This assertion finds expression in the UNSC structure and its permanent members' résistance to proposed reforms. Since the foundation of the U.N, there have been some insurmountable obstacles that have prevented Charter amendment to Article 108 of the U.N, which requires the affirmative concurrence of the five permanent members of the UNSC. Practically, this means that none of the five will approve anything that removes them from the UNSC or takes away their veto power privileges. In the history of the U.N, much more has been achieved by changes

in practice, rather than Charter revision. Thus, one may observe that any reform will have to maintain the status quo.

More recently, there has been renewed attention to the subject of cooperation in world politics, whether through emphasis on regimes or on other forms of collaboration. According to David Forsythe [1989:30], «Joseph Nye, Robert Keohane, Ken Oye, Robert Axelrod, and others have sought to modify Morgenthau's `realist' school of thought by emphasizing the possibilities if not the extent of cooperation under anarchy and trying to clarify the dynamics of that cooperation.» Arguing from the idealist paradigm, Bruce Russett [2001:25] contends that, «states' behavior over each other can be modified and states act in harmony rather than always in conflict with each other». In some cases as David Forsythe [1989:31] argues, «Focus on international regimes has been blended with the use of game theory to analyze the start, duration, and decline of international cooperation». In these analyses emphasis is especially placed on development of a long-term view of interests, and restriction of the number of actors involved in the quest for agreement.

As Paul Hightower [1999:40] argues, «A number of states have been satisfied to share power rather than constantly strive to maximize it; others have reduced unilateral power in the interests of order and friendly relations». Thus, as David Forsythe [1989:31] notes, «The U.S entered a new treaty arrangement with Panama to provide for the security of the important waterway, even though the U.S appeared to be giving up prerogatives». He adds that, «Under this doctrine, it has been demonstrated that less can mean more; less assertions of unilateral advantage may mean more maximization of national interests». It is this mix of cooperation and anarchy which constitutes the environment in which the UNSC and the entire U.N system exist.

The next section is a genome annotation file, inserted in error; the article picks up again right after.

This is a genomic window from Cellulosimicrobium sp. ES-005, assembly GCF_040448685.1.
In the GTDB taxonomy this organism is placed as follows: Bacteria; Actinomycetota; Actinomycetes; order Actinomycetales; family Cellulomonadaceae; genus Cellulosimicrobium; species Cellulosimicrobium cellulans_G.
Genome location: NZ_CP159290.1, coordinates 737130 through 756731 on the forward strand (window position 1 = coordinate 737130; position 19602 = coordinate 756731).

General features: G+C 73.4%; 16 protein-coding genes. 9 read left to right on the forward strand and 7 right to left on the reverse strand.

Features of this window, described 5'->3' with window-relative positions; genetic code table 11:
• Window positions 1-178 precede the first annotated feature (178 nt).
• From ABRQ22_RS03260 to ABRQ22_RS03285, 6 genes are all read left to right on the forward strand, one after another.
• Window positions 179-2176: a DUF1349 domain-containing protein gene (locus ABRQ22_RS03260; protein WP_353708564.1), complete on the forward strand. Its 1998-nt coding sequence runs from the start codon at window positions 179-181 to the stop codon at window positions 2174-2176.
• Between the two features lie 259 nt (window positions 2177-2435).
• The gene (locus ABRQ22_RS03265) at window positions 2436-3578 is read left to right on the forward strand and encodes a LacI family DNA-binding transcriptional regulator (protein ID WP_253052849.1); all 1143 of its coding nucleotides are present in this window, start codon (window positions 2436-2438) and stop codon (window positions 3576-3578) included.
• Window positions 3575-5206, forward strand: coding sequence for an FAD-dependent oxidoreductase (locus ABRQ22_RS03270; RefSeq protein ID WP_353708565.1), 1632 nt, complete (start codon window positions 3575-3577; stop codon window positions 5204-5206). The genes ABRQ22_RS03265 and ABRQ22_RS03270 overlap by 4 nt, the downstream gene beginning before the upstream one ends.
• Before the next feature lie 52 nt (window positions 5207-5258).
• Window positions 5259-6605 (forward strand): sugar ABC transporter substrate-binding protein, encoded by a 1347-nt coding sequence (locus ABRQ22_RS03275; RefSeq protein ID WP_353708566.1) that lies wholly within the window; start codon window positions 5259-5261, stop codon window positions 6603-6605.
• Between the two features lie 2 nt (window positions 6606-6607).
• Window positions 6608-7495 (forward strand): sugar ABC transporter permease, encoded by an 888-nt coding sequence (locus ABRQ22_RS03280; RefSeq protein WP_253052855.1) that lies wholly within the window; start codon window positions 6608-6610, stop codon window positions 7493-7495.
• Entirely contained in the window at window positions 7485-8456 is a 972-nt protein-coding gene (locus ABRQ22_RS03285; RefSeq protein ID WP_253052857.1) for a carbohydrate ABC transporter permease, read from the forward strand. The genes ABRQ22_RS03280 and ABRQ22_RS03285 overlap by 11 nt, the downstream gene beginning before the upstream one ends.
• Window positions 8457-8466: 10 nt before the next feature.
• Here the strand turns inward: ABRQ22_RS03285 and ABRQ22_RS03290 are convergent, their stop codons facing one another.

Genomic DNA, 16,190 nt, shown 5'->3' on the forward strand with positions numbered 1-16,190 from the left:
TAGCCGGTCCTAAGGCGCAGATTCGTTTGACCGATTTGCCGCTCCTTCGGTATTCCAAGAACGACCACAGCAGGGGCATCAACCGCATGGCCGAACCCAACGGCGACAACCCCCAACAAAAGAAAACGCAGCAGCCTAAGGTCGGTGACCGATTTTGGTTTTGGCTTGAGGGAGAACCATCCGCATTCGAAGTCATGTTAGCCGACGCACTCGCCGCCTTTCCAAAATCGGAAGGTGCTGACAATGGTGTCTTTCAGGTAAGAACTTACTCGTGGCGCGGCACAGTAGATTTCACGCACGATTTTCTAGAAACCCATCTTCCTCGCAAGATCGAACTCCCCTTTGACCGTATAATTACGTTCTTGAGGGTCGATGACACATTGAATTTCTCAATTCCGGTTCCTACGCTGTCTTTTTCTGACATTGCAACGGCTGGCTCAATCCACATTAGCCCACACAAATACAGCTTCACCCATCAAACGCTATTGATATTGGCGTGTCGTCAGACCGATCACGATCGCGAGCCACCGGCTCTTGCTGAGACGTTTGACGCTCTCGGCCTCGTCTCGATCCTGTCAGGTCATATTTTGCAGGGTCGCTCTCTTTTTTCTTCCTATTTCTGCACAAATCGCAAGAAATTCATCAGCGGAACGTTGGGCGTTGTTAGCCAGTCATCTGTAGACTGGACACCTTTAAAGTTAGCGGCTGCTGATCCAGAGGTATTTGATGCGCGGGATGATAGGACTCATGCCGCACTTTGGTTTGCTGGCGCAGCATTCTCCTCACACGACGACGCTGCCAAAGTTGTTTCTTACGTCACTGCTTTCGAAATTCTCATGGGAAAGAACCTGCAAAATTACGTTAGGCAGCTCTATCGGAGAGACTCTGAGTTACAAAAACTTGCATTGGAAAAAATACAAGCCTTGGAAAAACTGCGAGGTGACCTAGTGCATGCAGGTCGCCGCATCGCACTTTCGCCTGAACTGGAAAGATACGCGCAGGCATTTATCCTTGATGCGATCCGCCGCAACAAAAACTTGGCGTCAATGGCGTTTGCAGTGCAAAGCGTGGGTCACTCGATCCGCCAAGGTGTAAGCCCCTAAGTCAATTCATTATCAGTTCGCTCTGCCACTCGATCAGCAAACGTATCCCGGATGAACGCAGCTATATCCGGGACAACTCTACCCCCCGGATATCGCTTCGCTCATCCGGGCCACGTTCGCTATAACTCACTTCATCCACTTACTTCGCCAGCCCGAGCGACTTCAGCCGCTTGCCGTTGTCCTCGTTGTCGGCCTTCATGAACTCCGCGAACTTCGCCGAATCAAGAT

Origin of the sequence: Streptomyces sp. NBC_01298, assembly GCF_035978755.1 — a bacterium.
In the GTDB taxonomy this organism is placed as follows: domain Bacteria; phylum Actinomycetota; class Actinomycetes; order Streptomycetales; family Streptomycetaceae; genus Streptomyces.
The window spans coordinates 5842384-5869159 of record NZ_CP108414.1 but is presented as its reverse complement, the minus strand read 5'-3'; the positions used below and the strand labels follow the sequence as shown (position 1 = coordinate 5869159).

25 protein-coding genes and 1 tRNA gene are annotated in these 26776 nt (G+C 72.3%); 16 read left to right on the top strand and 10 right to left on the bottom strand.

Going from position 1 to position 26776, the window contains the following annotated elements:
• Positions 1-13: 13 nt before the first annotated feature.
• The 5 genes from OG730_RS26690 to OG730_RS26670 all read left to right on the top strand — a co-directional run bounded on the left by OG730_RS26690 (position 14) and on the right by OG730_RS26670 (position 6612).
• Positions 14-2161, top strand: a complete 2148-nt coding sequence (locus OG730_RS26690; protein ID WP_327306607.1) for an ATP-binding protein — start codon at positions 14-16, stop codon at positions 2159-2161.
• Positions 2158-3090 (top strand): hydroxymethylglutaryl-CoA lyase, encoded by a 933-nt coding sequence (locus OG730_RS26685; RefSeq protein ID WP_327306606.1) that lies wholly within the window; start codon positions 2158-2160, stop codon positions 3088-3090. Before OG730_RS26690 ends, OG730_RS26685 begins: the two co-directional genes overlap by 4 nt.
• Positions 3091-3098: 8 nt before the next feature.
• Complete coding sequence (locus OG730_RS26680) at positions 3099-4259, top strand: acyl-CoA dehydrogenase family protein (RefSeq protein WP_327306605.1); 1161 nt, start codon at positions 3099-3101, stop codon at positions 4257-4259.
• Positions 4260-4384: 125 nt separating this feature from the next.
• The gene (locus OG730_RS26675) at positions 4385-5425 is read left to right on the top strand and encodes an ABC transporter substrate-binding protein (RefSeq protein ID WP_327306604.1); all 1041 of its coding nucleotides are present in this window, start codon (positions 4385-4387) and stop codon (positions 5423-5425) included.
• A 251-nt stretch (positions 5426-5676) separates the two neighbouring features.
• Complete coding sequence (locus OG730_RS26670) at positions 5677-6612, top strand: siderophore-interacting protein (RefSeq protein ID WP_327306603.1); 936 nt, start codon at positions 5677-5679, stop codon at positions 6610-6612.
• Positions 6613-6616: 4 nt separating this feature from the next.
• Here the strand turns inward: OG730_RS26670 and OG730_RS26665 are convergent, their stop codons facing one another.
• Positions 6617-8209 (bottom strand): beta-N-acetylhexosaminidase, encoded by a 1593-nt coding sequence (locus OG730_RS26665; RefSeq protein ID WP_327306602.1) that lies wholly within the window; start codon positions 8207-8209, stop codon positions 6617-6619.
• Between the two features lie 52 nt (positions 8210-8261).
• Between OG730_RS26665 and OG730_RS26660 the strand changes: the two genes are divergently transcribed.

It is this recognition of cooperation rather than struggling for self-centered national interests, at the beginning of the twenty-first century, we are witnessing a transition from the classical Westphalian world order to a world order where regions and their organizations such as the European Union [EU], the African Union [AU] to states are playing a central role in global governance. As David Forsythe [1989:31 argues, «Processes of regional integration are indeed increasingly affecting and even shaping international relations». However, it is poignant to note that we are not entering the era of post-Westphalian world order in which nations are

disappearing or becoming irrelevant, on the contrary nation-states remain important for identity and local governance.


For the UNSC decisions to command worldwide respect and advance international political progress as well as international law, restore the entire U.N legitimacy and credibility, granting veto power to new permanent members remains the sole option.


The bulk of this study is confined to the analysis of library materials. Reference was made to various articles on international law and international politics. Legal instruments such as International Covenants, Declarations, Charters and the International Court of Justice's decisions were examined. The researcher analysed several resolutions adopted by the UNSC and the UNGA. The internet was used to supply relevant information on the subject matter. The proposal presented to the 60th UNGA Heads of State Summit by AU on U.N reform was analysed. Where necessary, tables, diagrams and figures were used. It is reiterated that all media information public and private were used with caution to avoid politically persuaded opinion and in some instances patriotism which clouds the relevant issues for the discussion. Data is presented in a discussive and narrative format.